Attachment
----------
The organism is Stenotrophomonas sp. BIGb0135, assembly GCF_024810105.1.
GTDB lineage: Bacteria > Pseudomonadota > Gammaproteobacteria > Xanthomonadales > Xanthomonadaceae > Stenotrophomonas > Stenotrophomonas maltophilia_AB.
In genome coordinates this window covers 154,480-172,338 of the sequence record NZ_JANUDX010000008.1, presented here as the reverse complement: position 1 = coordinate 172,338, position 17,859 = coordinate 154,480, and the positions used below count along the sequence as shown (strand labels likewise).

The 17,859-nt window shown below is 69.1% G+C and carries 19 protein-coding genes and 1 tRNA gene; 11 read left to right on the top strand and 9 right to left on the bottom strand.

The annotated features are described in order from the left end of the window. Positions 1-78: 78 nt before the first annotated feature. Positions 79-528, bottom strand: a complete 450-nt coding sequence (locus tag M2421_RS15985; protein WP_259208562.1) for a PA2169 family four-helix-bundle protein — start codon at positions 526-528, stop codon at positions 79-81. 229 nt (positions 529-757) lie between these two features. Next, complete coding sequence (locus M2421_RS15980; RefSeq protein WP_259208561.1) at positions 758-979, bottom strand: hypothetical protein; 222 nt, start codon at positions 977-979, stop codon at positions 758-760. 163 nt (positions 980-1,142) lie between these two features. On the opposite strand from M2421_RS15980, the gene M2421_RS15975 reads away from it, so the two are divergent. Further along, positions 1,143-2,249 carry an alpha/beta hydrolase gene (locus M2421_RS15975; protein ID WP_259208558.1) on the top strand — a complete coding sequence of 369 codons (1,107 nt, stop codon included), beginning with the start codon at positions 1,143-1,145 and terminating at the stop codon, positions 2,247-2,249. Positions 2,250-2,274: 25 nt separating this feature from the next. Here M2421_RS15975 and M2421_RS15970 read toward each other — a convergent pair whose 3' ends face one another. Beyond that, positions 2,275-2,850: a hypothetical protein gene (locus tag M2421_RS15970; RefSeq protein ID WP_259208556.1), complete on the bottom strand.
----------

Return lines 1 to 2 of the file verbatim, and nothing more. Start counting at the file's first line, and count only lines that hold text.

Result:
The organism is Stenotrophomonas sp. BIGb0135, assembly GCF_024810105.1.
GTDB lineage: Bacteria > Pseudomonadota > Gammaproteobacteria > Xanthomonadales > Xanthomonadaceae > Stenotrophomonas > Stenotrophomonas maltophilia_AB.